7. MOM

    Hi There

    Hi Friends, Happy to be here. Should have visited this thread few years before. Better late than never. Eager to make new friends in the path of PhD in Business.
  8. I have 3 options: UNC-Chapel Hill ($), IC Irvine ($$), and Rochester ($). I visited Irvine and loved it. Also as a note, I am very open to an industry position rather than academia in the future, might even prefer it. Interests are applied micro, metrics, and labor. So, apart from choosing a school, I am worried I will not make it at Rochester, which seems like the obvious choice. I am a 3rd-year undergrad majoring in statistics and economics, with a minor in math (up to real analysis and diffeqs). The admissions person warned me that many Americans who come straight from their undergrad do not make it, and that worries me. Does anyone have any advice on what to do and whether or not I would make it? Also, with not being deadset on academia, I am not sure how much rankings truly matter.
  9. Hi. I am applying to the Research Masters program at Tilburg University. The requirements for the application states that all scores, including GRE, cannot be older than two years (which doesn't make a whole lot of sense to me). If I apply with my older scores, which are still valid, will it be possible for me to get a provisional offer (I'll retake the GRE then and make sure the scores are the same or higher) or will my application not be reviewed at all? I'd appreciate any insights into this. Thanks.
  10. Hi there! I was hoping to get your thoughts on my profile, which schools / programs might make sense to apply to, and if there's things I could be doing in the next year to strengthen my application. Undegrad: Non-HYP Ivy 2016 grad Major: Economics with High Honors (3.86) Econ Coursework: Econometrics, Micro, Macro, Intro, Development, Finance, Social Entrepreneurship: A's Adv. Econometrics, Adv. Micro, Adv. Macro, Finance II: A - 's Math Coursework: Multivariable Calc (A in highschool), Linear Algebra (Non-Recorded Grade), Differential Equations (A) Research Experience Research assistant for development economics professor Senior honors thesis - won award for best thesis in the department Teaching Experience STATA TA for development economics senior seminar Other Experience Management Consulting - 2+ years Non-Profit Externship for 4 months researching impact of various projects in developing country Research Interest Applied Microeconomics, Development Economics, and Market Design Particularly sustainable business and financial solutions to development and poverty concerns Questions: 1) What schools should I be aiming to apply to? Are there certain programs that would make more sense given my interests - I've had professors mention the PEG program at HKS and am wondering if the political-econ or business-econ mix might make sense given my more applied interests. 2) Should I find an online course for real-analysis to take during the summer of 2019?
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  12. I'm a rising sophomore at a top 10 US school, and I've been lucky enough to score an RA position with a great professor who works in my field of interest too. How do I make the best of it? I would ideally like to continue to work for this professor in the near future and have them be the faculty mentor for my independent research. What can I do to foster a good working relationship?
  13. I'm curious if anyone has experience with schools saying something along the lines of "we'll make you an offer only if you make a statement that you won't go to other schools that you've heard back from". Is this a normal thing for schools to do? Is this even allowed by the graduate council? What is the best response to this situation? I like the school in question but I don't want to forfeit my other offers/waitlists until I've visited campuses to meet the faculty. Also, I don't want to forfeit the possibility of getting into a better school that I'm waitlisted on. EDIT: I realize now that my title of the thread is a little misleading. What I mean to ask about is schools pressuring for an answer before they even give you the offer.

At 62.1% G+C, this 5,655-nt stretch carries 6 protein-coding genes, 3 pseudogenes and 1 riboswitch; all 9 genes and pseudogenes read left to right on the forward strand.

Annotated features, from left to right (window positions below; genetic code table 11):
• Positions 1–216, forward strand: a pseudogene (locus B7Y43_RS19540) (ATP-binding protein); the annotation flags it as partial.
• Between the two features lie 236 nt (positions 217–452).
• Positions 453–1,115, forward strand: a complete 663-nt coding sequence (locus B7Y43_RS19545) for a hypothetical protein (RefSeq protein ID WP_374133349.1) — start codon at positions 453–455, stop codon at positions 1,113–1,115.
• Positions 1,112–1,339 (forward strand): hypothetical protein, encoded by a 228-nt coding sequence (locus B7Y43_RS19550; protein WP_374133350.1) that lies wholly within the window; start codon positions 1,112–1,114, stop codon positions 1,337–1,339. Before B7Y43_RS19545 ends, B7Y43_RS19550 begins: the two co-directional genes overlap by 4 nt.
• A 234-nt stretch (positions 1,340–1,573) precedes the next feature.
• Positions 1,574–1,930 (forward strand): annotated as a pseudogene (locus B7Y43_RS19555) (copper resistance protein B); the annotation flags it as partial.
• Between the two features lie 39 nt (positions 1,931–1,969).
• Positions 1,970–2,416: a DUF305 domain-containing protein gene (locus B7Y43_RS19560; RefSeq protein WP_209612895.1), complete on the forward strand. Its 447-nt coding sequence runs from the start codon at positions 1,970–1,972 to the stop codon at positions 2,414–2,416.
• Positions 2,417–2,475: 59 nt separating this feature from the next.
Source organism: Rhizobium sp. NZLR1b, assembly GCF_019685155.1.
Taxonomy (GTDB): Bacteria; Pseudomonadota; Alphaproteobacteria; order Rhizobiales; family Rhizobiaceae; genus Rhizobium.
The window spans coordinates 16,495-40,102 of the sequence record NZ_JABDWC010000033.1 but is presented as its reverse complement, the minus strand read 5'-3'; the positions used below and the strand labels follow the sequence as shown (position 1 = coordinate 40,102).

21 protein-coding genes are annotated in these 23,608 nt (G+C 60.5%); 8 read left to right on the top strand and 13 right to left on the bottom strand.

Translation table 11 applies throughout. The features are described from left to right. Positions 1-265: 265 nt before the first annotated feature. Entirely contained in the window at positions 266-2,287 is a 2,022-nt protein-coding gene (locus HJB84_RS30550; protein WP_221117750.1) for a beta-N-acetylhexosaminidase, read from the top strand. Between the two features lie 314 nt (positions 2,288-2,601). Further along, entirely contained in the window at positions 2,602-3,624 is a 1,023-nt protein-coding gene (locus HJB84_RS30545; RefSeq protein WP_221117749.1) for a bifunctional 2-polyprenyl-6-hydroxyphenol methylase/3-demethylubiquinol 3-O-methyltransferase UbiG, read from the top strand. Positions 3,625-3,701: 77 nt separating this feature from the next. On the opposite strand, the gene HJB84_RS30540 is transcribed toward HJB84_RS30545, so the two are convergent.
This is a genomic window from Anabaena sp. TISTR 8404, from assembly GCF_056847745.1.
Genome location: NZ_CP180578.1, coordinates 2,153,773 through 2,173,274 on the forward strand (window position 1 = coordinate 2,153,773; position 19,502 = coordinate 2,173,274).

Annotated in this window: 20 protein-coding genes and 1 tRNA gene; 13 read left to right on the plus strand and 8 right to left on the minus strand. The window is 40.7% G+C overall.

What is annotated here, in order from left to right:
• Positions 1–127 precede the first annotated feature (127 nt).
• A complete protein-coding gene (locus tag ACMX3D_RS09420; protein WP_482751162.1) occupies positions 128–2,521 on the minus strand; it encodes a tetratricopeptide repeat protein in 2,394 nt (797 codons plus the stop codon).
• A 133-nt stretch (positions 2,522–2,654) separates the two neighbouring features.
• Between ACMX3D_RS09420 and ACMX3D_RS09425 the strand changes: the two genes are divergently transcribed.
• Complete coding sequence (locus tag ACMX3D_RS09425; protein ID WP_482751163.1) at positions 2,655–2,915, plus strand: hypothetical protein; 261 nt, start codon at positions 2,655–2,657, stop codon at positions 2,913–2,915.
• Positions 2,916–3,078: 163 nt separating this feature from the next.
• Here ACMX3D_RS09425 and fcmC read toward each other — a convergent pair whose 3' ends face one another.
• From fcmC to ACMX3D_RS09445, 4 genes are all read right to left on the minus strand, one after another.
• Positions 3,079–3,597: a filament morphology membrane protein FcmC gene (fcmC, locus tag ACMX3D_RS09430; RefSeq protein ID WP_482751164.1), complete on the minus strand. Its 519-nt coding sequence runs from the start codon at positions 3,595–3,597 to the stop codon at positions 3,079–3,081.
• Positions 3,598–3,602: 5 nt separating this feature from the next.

14. Visit days are coming up soon, so I thought it would be useful to make a thread for visit day recommendations, especially for those of us who are undecided. Post questions to ask, people to speak with, things to see and do, etc, to make the most of a visit day.
  15. According to gradcafe all of the programs I've applied to this year have now already accepted and/or reached out for interviews to applicants. I'm coming to terms with the prospect of yet another year of studying for and retaking the GRE, banal RA tasks, and having to do other frustrating jobs in order to keep up to pursue this dream. My best friend's dad is a psych prof and told me something once to the effect of: "I never felt like the smartest person in my cohort and I know of many people more talented than me who didn't make it or left and decided to do other things, but I was just the one who stayed and stuck around, and I've found myself here today." I wanted to ask members of this board who have triumphed to share their stories of perseverance and dedication, as a beacon to those of us who are discouraged and struggling with doubt. Maybe one day we'll be able to reciprocate the strength offered here to those who too later find themselves troubled in this arrangement.
  16. Hi everyone, I am currently planning to apply for a PhD starting in the fall of 2018. However, I've been increasingly looking into my options in case I don't get any decent offers this round (coming from Europe, I'm finding it extremely difficult to gauge my chances). So I've been toying with the idea of applying to one or two year research fellowships as a potential way of strengthening my profile in case it doesn't quite cut it (and also allow me to make contacts within the US, which presumably have a lot more weight). I'm referring to jobs like these: Research Assistant Positions not at the NBER Does this seem like a reasonable fallback option? If so, does it make sense to apply to such positions before getting answers for grad school? I would be afraid to apply to a position only to say no later, potentially pissing off some very important people in the field. But on the other hand I'm not sure how long these applications usually stay open for (I see some deadlines have already passed, in fact). Any advice is appreciated :shy:
  17. My first go at academic studies was over ten years ago, and was a total disaster. I failed courses and left after a year. It took me more than 5 years to return and complete my degree in a different discipline. My second try was considerably better. Graduated summa cum laude. I directly continued to a master, which I graduated with honors as well. My questions: 1. Do I need to provide the transcripts from the first go, even though the grades had no bearing on my complete degree(s)? 2. If I do, and I can address this in my SOP (I was very ill as a teen and hardly went to school which culminated in me dropping out, having un-diagnosed learning disabilities (at the time), no learning habits..), will it be held against me? 3. If I need to address this in my SOP, how to do so without it coming across as whining? My grandfather always said - if you need to make an excuse, make one, not many, or else it just sounds like you're making excuses. Thanks!